Alan Wake 2 dev is "well aware of how challenging the co-op multiplayer space is", but needs to "grow our audience" with Project Condor

Alan Wake 2 ending headshot of Alan after being shot in the head with bullet of light
(Image credit: Remedy)

Remedy knows the co-op multiplayer genre is a challenging space to break into but seeks to expand its player base with live service Control spinoff, Project Condor.

Last month, Remedy said the success of Alan Wake 2 is bolstering the development of other projects like Control 2, the Max Payne 1 and 2 remakes, and Project Condor, a four-player co-op game set in the Control universe. Now, Remedy communications director Thomas Puha said in a tweet that the studio is "well aware of how challenging the co-op multiplayer space is," adding:

"I'd like to think we have realistic expectations (outside the company expectations always seem to be wild), but also be realistic that you never can plan and prepare for everything, just gotta roll with the punches. Tbh, every published game seems a small miracle these days."

For a variety of reasons, not least of which the shady methods by which some publishers monetize their games, the term live service has become something of a buzzword in the last several years, often associated with tedious grinding and cash-grabbing antics. Single player studios, in particular, raise eyebrows when they announce multiplayer side projects with live service roadmaps, as was the case with Naughty Dog's The Last of Us multiplayer game before it was canceled.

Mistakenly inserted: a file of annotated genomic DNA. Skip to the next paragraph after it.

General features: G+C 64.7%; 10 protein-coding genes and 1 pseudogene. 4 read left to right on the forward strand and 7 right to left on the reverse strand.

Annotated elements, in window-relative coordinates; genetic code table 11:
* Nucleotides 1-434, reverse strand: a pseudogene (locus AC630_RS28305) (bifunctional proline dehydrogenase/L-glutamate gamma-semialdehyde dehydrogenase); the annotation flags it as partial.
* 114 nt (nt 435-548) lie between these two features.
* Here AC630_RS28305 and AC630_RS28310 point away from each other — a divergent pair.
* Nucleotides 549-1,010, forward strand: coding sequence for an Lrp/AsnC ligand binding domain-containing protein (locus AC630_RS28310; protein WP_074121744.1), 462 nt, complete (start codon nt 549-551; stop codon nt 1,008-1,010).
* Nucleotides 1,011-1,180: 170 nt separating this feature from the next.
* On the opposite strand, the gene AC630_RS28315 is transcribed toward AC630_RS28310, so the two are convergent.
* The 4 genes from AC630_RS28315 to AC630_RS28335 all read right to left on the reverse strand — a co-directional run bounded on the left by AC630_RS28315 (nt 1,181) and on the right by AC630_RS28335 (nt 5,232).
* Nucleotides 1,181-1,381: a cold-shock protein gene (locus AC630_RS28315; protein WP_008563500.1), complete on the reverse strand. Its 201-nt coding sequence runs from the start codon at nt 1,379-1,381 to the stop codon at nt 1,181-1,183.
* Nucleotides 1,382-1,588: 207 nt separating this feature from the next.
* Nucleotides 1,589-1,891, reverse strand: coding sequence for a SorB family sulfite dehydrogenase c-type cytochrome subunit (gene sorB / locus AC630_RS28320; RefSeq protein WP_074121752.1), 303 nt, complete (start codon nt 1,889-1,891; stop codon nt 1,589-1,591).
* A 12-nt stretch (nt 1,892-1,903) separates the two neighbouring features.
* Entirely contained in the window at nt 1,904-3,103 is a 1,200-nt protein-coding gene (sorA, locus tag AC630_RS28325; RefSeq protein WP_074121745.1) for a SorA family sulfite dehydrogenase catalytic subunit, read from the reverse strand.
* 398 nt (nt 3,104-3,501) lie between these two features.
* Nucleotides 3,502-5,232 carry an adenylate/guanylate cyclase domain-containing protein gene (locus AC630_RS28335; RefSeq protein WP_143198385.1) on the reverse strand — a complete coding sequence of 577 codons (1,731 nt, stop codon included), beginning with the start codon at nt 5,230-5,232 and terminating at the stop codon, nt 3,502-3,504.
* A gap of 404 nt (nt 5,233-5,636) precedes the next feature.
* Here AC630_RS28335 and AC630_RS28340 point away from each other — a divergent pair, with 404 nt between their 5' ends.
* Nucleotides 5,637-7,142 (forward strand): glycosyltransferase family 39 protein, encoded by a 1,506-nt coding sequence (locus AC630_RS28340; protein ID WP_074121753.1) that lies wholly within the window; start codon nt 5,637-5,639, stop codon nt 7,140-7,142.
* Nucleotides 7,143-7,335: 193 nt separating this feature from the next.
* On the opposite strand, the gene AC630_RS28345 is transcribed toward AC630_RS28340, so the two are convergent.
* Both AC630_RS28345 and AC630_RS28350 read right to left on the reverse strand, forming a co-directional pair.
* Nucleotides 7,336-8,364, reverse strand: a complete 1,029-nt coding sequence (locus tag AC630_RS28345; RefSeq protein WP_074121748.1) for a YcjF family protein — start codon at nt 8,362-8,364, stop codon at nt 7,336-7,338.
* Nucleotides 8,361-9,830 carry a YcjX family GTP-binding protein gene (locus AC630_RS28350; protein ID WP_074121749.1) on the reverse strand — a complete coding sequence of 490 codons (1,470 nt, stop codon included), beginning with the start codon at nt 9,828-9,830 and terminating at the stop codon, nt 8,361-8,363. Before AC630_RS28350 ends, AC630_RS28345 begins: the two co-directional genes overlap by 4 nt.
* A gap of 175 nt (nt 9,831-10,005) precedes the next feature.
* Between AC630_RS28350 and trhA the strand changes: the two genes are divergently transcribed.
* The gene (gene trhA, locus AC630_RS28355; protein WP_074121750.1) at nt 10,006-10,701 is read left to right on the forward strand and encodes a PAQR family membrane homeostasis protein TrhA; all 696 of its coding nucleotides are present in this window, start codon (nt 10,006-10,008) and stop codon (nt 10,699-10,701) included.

"A thing I find fascinating is whenever our WIP multiplayer stuff gets mentioned, like Condor from our financial report last week, is some level of concern around why and do our fans want it," Puha said, adding:

"They way I look at is, it's for fans we don't have yet! We need to grow our audience and I welcome the challenge. Doing different types of games is good if super challenging these days, even if we also know to stick to mostly what we know best and keep improving on that."


(Image credit: Remedy)

Despite being nearly three years on from its announcement, we still don't know a whole lot about Remedy's multiplayer spin on Control, aside from it being structured mainly around four-player PvE and based in the same world of weird fiction bureaucracy as our 2019 game of the year.

We also know from Remedy's latest annual report that the Control spinoff will be a "service-based fixed price" game, which means it'll "have a lower initial price point but a long tail of revenue through updates, game expansions and potentially microtransactions."

Back when it was first announced in June 2021, Control franchise director Mikael Kasurinen similarly acknowledged that there's pervading skepticism around the multiplayer space. "I believe we can create shared experiences without compromising the unique DNA of who we are, or the stories we want to tell," he said at the time. 

It's good to see Remedy addressing its community's very valid concerns, and if there's one studio I'd trust to get this right, it probably would be the Alan Wake 2 makers, but only time will tell if they manage to deliver on their lofty promise of a live service Control that still feels like a Remedy game.

In the meantime, here's how we ranked the best Remedy games from Alan Wake 2 to the Fall of Max Payne.

Jordan Gerblick

After scoring a degree in English from ASU, I worked as a copy editor while freelancing for places like SFX Magazine, Screen Rant, Game Revolution, and MMORPG on the side. Now, as GamesRadar's west coast Staff Writer, I'm responsible for managing the site's western regional executive branch, AKA my apartment, and writing about whatever horror game I'm too afraid to finish.